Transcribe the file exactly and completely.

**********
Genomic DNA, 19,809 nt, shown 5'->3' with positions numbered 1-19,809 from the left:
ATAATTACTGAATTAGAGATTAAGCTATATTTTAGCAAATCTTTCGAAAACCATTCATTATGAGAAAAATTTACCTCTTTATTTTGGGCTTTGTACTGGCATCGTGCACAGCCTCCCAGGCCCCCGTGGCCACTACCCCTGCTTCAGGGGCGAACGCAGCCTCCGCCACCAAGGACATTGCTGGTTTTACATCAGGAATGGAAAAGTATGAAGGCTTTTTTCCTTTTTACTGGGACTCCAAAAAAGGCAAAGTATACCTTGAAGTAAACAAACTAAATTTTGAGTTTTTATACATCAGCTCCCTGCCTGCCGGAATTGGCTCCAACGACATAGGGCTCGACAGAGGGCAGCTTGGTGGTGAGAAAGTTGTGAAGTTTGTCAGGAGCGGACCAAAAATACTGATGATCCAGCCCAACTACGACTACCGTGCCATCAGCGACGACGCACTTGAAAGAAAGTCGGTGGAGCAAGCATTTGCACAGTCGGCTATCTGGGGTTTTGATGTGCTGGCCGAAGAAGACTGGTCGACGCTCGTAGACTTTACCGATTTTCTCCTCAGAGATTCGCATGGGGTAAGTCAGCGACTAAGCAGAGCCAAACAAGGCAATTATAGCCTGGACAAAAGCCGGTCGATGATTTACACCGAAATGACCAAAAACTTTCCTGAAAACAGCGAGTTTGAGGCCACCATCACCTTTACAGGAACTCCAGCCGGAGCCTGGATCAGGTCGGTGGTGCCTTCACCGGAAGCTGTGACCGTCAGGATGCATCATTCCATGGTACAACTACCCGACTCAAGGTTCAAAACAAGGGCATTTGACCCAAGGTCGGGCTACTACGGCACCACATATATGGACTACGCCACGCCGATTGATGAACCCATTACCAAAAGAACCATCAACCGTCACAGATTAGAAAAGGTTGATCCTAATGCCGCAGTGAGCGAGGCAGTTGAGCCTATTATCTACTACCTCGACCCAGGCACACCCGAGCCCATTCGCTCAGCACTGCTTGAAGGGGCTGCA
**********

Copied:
Genomic DNA, 19,809 nt, shown 5'->3' with positions numbered 1-19,809 from the left:
ATAATTACTGAATTAGAGATTAAGCTATATTTTAGCAAATCTTTCGAAAACCATTCATTATGAGAAAAATTTACCTCTTTATTTTGGGCTTTGTACTGGCATCGTGCACAGCCTCCCAGGCCCCCGTGGCCACTACCCCTGCTTCAGGGGCGAACGCAGCCTCCGCCACCAAGGACATTGCTGGTTTTACATCAGGAATGGAAAAGTATGAAGGCTTTTTTCCTTTTTACTGGGACTCCAAAAAAGGCAAAGTATACCTTGAAGTAAACAAACTAAATTTTGAGTTTTTATACATCAGCTCCCTGCCTGCCGGAATTGGCTCCAACGACATAGGGCTCGACAGAGGGCAGCTTGGTGGTGAGAAAGTTGTGAAGTTTGTCAGGAGCGGACCAAAAATACTGATGATCCAGCCCAACTACGACTACCGTGCCATCAGCGACGACGCACTTGAAAGAAAGTCGGTGGAGCAAGCATTTGCACAGTCGGCTATCTGGGGTTTTGATGTGCTGGCCGAAGAAGACTGGTCGACGCTCGTAGACTTTACCGATTTTCTCCTCAGAGATTCGCATGGGGTAAGTCAGCGACTAAGCAGAGCCAAACAAGGCAATTATAGCCTGGACAAAAGCCGGTCGATGATTTACACCGAAATGACCAAAAACTTTCCTGAAAACAGCGAGTTTGAGGCCACCATCACCTTTACAGGAACTCCAGCCGGAGCCTGGATCAGGTCGGTGGTGCCTTCACCGGAAGCTGTGACCGTCAGGATGCATCATTCCATGGTACAACTACCCGACTCAAGGTTCAAAACAAGGGCATTTGACCCAAGGTCGGGCTACTACGGCACCACATATATGGACTACGCCACGCCGATTGATGAACCCATTACCAAAAGAACCATCAACCGTCACAGATTAGAAAAGGTTGATCCTAATGCCGCAGTGAGCGAGGCAGTTGAGCCTATTATCTACTACCTCGACCCAGGCACACCCGAGCCCATTCGCTCAGCACTGCTTGAAGGGGCTGCA